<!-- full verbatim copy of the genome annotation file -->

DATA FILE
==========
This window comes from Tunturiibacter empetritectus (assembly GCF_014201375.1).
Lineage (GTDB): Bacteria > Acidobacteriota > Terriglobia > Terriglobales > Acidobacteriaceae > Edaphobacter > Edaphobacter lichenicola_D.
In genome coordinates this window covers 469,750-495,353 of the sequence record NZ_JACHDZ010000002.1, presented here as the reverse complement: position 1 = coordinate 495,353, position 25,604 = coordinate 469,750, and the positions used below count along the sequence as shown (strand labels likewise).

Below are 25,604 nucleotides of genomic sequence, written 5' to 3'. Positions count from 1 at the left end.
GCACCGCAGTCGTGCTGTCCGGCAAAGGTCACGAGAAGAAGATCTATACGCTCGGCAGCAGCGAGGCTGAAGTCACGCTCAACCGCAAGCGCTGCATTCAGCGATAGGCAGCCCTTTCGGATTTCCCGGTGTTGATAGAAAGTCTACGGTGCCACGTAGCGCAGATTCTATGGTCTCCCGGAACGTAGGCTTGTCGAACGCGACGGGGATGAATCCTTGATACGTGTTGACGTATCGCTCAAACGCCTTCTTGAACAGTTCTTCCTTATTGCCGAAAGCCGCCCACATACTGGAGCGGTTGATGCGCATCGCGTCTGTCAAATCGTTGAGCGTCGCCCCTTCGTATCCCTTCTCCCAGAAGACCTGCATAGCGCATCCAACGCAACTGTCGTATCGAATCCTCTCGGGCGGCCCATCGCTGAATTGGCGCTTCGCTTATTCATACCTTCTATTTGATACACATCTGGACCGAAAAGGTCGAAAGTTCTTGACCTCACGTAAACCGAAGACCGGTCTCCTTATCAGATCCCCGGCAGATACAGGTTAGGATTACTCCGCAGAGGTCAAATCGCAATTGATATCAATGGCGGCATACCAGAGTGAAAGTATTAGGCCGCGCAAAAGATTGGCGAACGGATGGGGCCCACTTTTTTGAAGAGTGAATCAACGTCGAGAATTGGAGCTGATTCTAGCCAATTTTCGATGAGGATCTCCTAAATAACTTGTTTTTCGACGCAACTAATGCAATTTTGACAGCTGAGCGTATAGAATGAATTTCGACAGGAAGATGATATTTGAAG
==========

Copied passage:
This window comes from Tunturiibacter empetritectus (assembly GCF_014201375.1).
Lineage (GTDB): Bacteria > Acidobacteriota > Terriglobia > Terriglobales > Acidobacteriaceae > Edaphobacter > Edaphobacter lichenicola_D.
In genome coordinates this window covers 469,750-495,353 of the sequence record NZ_JACHDZ010000002.1, presented here as the reverse complement: position 1 = coordinate 495,353, position 25,604 = coordinate 469,750, and the positions used below count along the sequence as shown (strand labels likewise).

Below are 25,604 nucleotides of genomic sequence, written 5' to 3'. Positions count from 1 at the left end.
GCACCGCAGTCGTGCTGTCCGGCAAAGGTCACGAGAAGAAGATCTATACGCTCGGCAGCAGCGAGGCTGAAGTCACGCTCAACCGCAAGCGCTGCATTCAGCGATAGGCAGCCCTTTCGGATTTCCCGGTGTTGATAGAAAGTCTACGGTGCCACGTAGCGCAGATTCTATGGTCTCCCGGAACGTAGGCTTGTCGAACGCGACGGGGATGAATCCTTGATACGTGTTGACGTATCGCTCAAACGCCTTCTTGAACAGTTCTTCCTTATTGCCGAAAGCCGCCCACATACTGGAGCGGTTGATGCGCATCGCGTCTGTCAAATCGTTGAGCGTCGCCCCTTCGTATCCCTTCTCCCAGAAGACCTGCATAGCGCATCCAACGCAACTGTCGTATCGAATCCTCTCGGGCGGCCCATCGCTGAATTGGCGCTTCGCTTATTCATACCTTCTATTTGATACACATCTGGACCGAAAAGGTCGAAAGTTCTTGACCTCACGTAAACCGAAGACCGGTCTCCTTATCAGATCCCCGGCAGATACAGGTTAGGATTACTCCGCAGAGGTCAAATCGCAATTGATATCAATGGCGGCATACCAGAGTGAAAGTATTAGGCCGCGCAAAAGATTGGCGAACGGATGGGGCCCACTTTTTTGAAGAGTGAATCAACGTCGAGAATTGGAGCTGATTCTAGCCAATTTTCGATGAGGATCTCCTAAATAACTTGTTTTTCGACGCAACTAATGCAATTTTGACAGCTGAGCGTATAGAATGAATTTCGACAGGAAGATGATATTTGAAG